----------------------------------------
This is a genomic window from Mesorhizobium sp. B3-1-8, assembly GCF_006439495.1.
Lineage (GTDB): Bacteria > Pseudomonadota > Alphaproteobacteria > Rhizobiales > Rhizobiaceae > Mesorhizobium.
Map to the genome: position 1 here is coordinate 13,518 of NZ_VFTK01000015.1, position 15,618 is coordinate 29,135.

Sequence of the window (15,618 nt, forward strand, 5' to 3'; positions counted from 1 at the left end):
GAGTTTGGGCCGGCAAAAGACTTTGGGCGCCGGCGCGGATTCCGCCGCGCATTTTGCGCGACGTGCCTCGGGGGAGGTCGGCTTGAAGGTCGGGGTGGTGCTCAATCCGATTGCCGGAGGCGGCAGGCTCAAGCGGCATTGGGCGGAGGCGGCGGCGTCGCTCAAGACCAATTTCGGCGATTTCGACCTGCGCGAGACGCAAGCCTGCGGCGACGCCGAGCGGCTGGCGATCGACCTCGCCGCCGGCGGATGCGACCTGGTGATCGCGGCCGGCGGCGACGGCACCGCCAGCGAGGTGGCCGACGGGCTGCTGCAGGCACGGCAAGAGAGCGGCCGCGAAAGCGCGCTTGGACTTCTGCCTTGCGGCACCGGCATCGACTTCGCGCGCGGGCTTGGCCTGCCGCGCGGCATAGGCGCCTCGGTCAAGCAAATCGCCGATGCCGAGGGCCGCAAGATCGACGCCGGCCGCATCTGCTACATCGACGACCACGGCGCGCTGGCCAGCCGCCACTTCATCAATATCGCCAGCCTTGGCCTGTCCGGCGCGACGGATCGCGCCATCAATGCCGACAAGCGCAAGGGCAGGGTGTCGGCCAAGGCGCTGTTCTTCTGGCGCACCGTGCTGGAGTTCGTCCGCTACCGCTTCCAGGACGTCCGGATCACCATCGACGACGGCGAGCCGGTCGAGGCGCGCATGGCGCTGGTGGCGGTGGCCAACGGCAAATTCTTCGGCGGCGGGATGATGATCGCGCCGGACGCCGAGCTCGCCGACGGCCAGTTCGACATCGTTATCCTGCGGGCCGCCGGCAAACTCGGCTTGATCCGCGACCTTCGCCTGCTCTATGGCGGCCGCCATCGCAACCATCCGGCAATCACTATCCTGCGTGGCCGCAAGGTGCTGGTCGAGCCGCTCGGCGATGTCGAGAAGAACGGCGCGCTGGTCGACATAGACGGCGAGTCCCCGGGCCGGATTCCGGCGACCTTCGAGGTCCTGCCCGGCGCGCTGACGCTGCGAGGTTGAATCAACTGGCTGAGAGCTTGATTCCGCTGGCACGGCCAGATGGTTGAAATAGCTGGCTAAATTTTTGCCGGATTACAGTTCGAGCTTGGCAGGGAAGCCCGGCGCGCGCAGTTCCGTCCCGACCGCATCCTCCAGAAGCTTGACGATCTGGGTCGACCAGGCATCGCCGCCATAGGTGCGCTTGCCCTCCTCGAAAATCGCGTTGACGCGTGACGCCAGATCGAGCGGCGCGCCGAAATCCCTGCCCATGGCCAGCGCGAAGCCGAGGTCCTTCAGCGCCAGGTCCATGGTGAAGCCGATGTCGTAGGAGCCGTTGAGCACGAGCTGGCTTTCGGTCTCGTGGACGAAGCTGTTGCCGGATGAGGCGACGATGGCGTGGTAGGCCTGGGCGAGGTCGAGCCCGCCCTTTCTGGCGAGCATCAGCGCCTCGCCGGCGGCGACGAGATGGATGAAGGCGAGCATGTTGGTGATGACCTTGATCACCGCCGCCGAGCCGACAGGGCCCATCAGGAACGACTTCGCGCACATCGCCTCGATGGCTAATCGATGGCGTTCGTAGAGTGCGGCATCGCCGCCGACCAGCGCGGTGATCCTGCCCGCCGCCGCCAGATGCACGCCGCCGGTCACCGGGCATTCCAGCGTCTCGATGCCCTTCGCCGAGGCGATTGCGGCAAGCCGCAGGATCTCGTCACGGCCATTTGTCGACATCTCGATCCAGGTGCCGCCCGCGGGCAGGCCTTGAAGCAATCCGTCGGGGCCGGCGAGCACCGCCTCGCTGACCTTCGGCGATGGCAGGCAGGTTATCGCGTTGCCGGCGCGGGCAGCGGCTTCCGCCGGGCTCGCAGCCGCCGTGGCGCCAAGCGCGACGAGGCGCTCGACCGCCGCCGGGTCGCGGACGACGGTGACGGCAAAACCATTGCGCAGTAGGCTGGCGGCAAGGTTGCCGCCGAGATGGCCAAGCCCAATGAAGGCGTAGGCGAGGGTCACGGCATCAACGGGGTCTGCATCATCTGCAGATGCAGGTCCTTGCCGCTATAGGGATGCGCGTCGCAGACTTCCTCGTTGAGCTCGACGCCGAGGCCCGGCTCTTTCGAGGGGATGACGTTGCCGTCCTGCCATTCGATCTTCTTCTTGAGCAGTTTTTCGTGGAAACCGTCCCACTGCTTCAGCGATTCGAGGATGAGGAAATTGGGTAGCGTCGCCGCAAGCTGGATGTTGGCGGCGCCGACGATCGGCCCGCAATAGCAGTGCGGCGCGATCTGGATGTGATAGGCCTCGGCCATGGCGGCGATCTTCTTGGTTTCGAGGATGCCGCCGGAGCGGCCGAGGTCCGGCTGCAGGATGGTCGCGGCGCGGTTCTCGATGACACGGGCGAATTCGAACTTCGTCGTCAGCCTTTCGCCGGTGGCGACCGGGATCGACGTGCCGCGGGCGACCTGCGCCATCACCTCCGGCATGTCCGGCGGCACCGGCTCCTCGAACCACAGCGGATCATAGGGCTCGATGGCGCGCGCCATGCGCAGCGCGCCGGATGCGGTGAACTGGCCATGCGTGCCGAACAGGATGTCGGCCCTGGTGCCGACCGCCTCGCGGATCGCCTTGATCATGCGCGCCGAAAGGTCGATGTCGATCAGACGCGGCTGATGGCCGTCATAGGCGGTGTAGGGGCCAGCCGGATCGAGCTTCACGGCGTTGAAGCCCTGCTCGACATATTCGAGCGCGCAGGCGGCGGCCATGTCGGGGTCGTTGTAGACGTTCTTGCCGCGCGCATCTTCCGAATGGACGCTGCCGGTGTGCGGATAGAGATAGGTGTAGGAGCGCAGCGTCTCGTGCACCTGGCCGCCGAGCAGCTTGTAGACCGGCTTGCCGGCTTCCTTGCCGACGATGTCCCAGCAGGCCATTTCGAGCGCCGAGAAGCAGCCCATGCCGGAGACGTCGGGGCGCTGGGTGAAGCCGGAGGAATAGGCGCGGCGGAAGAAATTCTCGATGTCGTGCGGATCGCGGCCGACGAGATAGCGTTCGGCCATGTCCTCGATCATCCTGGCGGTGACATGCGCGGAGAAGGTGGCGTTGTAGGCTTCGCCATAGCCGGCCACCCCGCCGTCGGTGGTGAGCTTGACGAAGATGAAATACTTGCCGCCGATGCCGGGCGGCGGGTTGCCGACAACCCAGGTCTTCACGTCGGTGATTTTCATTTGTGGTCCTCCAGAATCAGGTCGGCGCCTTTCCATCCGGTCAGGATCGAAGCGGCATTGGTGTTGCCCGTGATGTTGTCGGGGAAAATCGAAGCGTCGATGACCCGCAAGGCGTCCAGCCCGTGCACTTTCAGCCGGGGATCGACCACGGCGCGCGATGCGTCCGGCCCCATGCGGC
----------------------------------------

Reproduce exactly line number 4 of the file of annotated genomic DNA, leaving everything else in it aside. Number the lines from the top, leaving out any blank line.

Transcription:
Sequence of the window (15,618 nt, forward strand, 5' to 3'; positions counted from 1 at the left end):